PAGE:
Another Oregon woman successfully halted a post-foreclosure eviction after a judge in Hood River found the bank could not prove it held title to the home.
Sara Michelotti’s victory over Wells Fargo late last week carries no weight in other Oregon courts, attorneys say. But it illustrates a growing problem for banks — if the loans’s ownership history isn’t recorded properly, foreclosed homeowners might be able to fight even an eviction.
“There’s this real uncertainty from county to county about what that eviction process is going to look like for the lender,” said Brian Cox, a real estate attorney in Eugene who represented Wells Fargo.
Michelotti’s case revolved around a subprime mortgage lender, Option One Mortgage Corp., that went out of business during the housing crisis. Circuit Court Judge Paul Crowley ruled that it was not clear when or how Option One transferred Michelotti’s mortgage to American Home Mortgage Servicing Inc., which foreclosed on her home and later sold it to Wells Fargo.
Since the loan’s ownership was not properly recorded in Hood River County records, as required by Oregon law, Crowley ruled that Wells Fargo could not prove it had valid title to the property to evict. Crowley presides over courts in Hood River, Gilliam, Sherman, Wasco and Wheeler counties.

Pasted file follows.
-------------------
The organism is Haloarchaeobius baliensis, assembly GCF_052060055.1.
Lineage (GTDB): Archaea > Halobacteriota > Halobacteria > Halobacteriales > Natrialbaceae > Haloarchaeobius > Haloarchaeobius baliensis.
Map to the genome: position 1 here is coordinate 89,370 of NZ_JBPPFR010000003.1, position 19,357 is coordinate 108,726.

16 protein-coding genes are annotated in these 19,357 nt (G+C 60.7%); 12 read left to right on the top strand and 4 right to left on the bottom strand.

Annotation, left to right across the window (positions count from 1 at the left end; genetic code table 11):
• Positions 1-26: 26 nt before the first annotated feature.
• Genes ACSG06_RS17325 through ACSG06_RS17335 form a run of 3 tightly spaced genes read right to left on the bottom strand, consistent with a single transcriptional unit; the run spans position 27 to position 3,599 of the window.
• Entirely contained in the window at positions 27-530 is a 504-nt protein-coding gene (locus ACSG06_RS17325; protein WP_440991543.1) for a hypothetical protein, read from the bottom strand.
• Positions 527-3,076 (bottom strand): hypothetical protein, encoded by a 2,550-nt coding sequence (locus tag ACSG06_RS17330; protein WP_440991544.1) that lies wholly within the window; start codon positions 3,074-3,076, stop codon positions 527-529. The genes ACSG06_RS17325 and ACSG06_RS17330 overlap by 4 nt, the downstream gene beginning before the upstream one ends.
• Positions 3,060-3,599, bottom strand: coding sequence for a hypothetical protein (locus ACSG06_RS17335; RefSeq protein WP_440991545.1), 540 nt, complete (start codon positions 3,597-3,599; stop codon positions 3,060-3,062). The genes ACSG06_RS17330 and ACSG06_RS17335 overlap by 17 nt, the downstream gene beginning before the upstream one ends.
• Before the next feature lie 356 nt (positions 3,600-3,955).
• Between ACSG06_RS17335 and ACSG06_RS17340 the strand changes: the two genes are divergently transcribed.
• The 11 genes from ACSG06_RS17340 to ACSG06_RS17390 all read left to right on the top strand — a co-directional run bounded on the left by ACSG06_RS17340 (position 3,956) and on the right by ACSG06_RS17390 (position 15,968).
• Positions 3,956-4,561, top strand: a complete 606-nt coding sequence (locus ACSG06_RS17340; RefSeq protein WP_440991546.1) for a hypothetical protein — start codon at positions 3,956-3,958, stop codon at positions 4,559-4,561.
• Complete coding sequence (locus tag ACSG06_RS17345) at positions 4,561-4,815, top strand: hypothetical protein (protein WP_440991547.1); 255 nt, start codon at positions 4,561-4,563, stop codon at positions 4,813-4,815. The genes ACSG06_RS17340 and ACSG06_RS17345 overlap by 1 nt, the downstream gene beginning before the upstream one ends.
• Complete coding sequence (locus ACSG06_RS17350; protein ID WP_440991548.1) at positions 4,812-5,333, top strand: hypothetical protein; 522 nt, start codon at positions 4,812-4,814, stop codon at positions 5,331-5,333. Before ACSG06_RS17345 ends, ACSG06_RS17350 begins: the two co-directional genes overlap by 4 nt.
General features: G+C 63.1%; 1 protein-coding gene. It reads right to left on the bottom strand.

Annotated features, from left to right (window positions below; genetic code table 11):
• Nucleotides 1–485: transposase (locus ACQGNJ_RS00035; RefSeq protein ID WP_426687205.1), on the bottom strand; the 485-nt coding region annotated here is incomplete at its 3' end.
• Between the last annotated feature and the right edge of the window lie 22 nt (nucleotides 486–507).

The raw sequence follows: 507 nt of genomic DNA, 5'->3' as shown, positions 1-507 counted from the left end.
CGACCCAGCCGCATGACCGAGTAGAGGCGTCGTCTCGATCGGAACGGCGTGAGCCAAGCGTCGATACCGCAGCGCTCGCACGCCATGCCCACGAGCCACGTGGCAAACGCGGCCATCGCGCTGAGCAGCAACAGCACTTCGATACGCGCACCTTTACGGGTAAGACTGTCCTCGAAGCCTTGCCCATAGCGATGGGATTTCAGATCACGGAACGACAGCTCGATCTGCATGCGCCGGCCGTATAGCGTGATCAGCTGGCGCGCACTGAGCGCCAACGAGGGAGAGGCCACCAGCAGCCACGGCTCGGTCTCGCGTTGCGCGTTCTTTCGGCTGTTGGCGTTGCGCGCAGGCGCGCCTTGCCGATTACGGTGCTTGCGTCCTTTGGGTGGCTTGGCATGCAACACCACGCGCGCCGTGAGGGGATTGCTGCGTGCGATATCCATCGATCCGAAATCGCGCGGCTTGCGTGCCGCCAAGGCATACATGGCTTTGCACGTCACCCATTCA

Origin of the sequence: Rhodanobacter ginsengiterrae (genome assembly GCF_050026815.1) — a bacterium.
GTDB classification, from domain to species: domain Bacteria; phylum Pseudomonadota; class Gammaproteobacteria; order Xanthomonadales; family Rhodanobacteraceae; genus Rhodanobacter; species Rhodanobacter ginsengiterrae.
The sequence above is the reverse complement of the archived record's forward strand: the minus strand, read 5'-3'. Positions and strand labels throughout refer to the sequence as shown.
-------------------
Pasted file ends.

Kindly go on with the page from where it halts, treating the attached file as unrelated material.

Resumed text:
In June, a Columbia County judge blocked U.S. Bank’s eviction of Martha Flynn after finding the loan’s ownership history wasn’t properly recorded. But unlike Flynn’s case, Michelotti’s loan did not involve the Mortgage Electronic Registration Systems – a lightening rod for lawsuits over whether lenders properly foreclosed n homeowners.
“A lot of people get lost in ‘Oh it’s all MERS,'” said Michelotti’s attorney, Thomas Cutler of Harris Berne Christensen in Lake Oswego. “The problem runs broader than that.”
Crowley also rejected the bank’s argument that if Michelotti had paid her mortgage, the eviction would never have occurred.
“(Wells Fargo)’s counter argument to the effect that ‘if (Michelotti) had paid the mortgage we wouldn’t be here’ does not prevail at this junction because the question remains: are the right we here?'” Crowley wrote.
But Crowley said he found no evidence of when the merger took place or why Option One’s name continued to be used on loan documents.
Cox said Wells Fargo had not yet decided how to respond to the ruling.
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